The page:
Stephanie Baker

Stephanie Baker is a researcher at the Palaeo-Research Institute at the University of Johannesburg, South Africa, and director of excavations and research at Drimolen.

Marion Bamford

Marion Bamford was born and educated in Zimbabwe before enrolling at the University of the Witwatersrand, Johannesburg, for a BSc degree majoring in Botany and Microbiology. She completed her BSc Honours degree in Plant Systematics and then went on to do her Masters and Doctoral research in Palaeobotany, all at the University of the Witwatersrand. After working at the Geological Survey in Pretoria, she returned to do post doctoral research at Wits on fossil woods for a diamond mining company. She lectures in Palaeobotany to Biology and Geology undergraduate students and supervises post graduate student research. Her main research interest is in fossil woods of all ages, but she is involved in a variety of plant aspects for numerous research projects in Africa. For example, she studies the fossil woods, leaves and seeds from Laetoli in Tanzania, Koobi Fora and Lukeino in Kenya, wood from Sterkfontein in South Africa, woods from southern Africa as well as charcoal and phytoliths. Marion is one of very few palaeobotanists in Africa and is at the Bernard Price Institute, the only African Palaeontology research institute. She has published over 70 articles in peer-reviewed journals, presented papers at numerous international conferences and is the editor of the scientific journal Palaeontologia africana. She is a Fellow of the Royal Society of South Africa and is the chief coordinator of the Scientific Advisory Committee for PAST (Palaeontological Scientific Trust, a non-governmental funding body for the palaeosciences in Africa).

Deborah Barsky

Deborah Barsky is a writing fellow for the Human Bridges, a researcher at the Catalan Institute of Human Paleoecology and Social Evolution, and an associate professor at the Rovira i Virgili University in Tarragona, Spain, with the Open University of Catalonia (UOC). She is the author of Human Prehistory: Exploring the Past to Understand the Future (Cambridge University Press, 2022).

John Vincent Bellezza

John Vincent Bellezza is an archaeologist and cultural historian specializing in the pre-Buddhist heritage of Tibet and the Western Himalaya. He is a Senior Research Fellow at the Tibet Center, University of Virginia, and has lived in high Asia for three decades. Since 1994, Bellezza has comprehensively surveyed ancient monuments and rock art on the uppermost reaches of the Tibetan plateau. He has also extensively studied archaic rituals, myths and narratives in Bon and Old Tibetan literature. In addition to nine books, Bellezza has written numerous academic and popular articles on topics pertaining to early Tibet. He is the first non-Tibetan to have explored both the geographic and ritual sources of each of the four great rivers that emerge from the Mount Kailas region. He has visited most major islands and headlands in the great lakes of Upper Tibet.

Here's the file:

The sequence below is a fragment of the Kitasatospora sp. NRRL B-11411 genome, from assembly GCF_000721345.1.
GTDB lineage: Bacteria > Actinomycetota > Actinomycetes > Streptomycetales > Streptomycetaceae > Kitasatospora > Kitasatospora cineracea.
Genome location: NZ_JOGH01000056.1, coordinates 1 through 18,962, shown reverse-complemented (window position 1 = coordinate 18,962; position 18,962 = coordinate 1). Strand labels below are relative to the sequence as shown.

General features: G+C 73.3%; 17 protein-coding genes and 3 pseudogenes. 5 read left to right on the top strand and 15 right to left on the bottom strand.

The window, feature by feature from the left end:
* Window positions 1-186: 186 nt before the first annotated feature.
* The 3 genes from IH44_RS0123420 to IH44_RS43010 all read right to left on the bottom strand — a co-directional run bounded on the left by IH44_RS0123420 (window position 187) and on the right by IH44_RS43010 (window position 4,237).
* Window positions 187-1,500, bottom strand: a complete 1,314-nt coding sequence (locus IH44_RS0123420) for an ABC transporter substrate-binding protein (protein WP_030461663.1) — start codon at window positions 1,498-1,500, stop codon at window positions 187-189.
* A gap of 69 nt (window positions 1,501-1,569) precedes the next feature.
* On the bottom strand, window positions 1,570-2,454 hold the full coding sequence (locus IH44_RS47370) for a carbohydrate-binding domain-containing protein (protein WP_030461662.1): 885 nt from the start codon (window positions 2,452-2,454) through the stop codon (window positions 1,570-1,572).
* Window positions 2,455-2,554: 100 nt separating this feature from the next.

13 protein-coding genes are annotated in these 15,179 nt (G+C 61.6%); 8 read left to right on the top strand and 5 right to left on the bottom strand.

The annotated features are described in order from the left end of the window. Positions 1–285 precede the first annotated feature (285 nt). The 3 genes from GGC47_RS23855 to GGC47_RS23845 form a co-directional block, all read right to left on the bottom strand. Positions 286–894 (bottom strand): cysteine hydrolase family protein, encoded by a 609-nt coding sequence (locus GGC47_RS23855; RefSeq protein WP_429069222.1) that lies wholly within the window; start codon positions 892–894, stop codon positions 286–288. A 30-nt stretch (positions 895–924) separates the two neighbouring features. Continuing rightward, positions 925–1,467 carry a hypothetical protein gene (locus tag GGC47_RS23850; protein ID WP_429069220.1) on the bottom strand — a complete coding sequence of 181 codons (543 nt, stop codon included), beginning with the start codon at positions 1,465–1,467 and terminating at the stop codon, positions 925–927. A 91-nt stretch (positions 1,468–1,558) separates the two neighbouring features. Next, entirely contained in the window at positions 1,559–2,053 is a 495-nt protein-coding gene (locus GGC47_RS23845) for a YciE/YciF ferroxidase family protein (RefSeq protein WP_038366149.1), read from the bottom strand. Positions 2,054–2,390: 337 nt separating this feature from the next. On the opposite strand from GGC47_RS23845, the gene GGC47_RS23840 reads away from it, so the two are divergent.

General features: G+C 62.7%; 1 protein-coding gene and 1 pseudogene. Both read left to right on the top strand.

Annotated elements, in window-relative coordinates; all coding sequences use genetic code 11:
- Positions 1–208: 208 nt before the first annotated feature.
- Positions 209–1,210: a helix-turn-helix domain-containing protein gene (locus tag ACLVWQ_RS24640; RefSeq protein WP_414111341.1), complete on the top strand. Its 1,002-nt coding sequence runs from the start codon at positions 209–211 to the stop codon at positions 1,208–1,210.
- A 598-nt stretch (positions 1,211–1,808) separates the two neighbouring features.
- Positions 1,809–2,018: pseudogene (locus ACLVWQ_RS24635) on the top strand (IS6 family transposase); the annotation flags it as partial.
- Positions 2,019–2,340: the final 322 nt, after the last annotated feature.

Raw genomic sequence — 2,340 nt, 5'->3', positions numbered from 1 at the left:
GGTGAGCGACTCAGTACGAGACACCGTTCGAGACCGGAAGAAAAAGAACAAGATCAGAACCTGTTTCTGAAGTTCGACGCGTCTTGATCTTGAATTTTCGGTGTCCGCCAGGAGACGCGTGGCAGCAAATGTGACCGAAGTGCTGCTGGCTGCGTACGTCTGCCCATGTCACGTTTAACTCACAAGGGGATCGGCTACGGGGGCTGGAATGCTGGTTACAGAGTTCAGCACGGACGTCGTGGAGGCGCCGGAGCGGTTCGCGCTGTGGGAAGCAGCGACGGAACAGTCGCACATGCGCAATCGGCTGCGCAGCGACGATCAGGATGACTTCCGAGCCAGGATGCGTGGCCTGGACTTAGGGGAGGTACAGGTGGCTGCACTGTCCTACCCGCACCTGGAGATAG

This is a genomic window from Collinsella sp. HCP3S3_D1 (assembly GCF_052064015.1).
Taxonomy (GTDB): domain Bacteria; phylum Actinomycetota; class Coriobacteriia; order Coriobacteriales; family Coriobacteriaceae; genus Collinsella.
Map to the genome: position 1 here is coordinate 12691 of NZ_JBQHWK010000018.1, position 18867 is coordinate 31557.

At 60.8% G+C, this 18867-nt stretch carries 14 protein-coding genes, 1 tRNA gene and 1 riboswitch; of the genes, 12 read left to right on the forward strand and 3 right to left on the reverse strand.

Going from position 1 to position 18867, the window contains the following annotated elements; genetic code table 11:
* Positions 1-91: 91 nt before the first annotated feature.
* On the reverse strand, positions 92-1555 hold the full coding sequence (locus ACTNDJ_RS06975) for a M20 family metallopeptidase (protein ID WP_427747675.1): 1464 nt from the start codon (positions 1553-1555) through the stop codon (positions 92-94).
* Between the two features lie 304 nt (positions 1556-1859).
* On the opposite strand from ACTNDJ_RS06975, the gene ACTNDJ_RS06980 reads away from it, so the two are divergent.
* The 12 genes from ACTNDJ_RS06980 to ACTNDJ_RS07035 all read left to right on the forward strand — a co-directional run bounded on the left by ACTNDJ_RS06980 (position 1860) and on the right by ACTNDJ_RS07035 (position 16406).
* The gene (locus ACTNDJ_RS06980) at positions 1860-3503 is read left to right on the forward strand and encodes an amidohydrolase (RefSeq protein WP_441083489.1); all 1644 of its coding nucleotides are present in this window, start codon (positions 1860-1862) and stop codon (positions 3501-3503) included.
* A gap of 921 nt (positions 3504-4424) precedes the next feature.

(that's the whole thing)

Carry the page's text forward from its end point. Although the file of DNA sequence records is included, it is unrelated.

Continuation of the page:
Kathleen Bickford Berzock

Kathleen Bickford Berzock is associate director of curatorial affairs at the Block Museum of Art at Northwestern University. She is the author of For Hearth and Altar: African Ceramics from the Keith Achepohl Collection and the coeditor of Representing Africa in American Art Museums: A Century of Collecting and Display.

Carolyn Boyd

Carolyn E. Boyd is the Executive Director and co-founder of SHUMLA, an archeological research and educational nonprofit corporation. She serves as Adjunct Professor at Texas State University and as a Research Fellow at the Center for Arts and Symbolism of the Ancient Americas in San Marcos, Texas and the Texas Archeological Research Laboratory in Austin. Boyd received her doctorate in archeology from Texas A&M University based on her analysis of the 4,000 year-old rock art of the Lower Pecos Canyonlands of southwest Texas and northern Mexico. Her expanded dissertation, Rock Art of the Lower Pecos, was published in 2003 by Texas A&M University Press and is considered an important contribution on rock art analysis and interpretation. She has been published in Antiquity, Latin American Antiquity, Revista Iberoamericana de Lingüística, and has contributed chapters in several edited volumes. Boyd teaches Field Methods in Rock Art, a three-week field school offered each May through Texas State University, gives numerous lectures around the country and abroad, serves on graduate committees, and is the Principal Investigator for the Lower Pecos Border Canyonlands Archeological Project.

Heval Bozbay

Heval Bozbay, a graduate of İstanbul University, currently works in the Archaeology Department of Dokuz Eylül University in İzmir. He has been a member of the Aşıklı Höyük research team since 2009.

Rebecca Bradshaw



Rebecca read BA Ancient History and Classical Archaeology at the University of Warwick, writing her first-class thesis on the relationship between the Greek city- states and Achaemenid Persia in the sixth century B.C. She then went on to complete her MPhil in Egyptology at the University of Cambridge, specialising in the commission, design and production of religious art in Egyptian Nubia (modern Sudan). 

From 2010-13 Rebecca lived and worked as an archaeologist in the Sudan, Egypt, Bulgaria and the UK for institutions such as the British Museum, the University of Cambridge, the University of Durham and the Austrian Archaeological Institute. She also undertook work for the National Trust, the Fitzwilliam Museum, Cambridge, and the British Museum.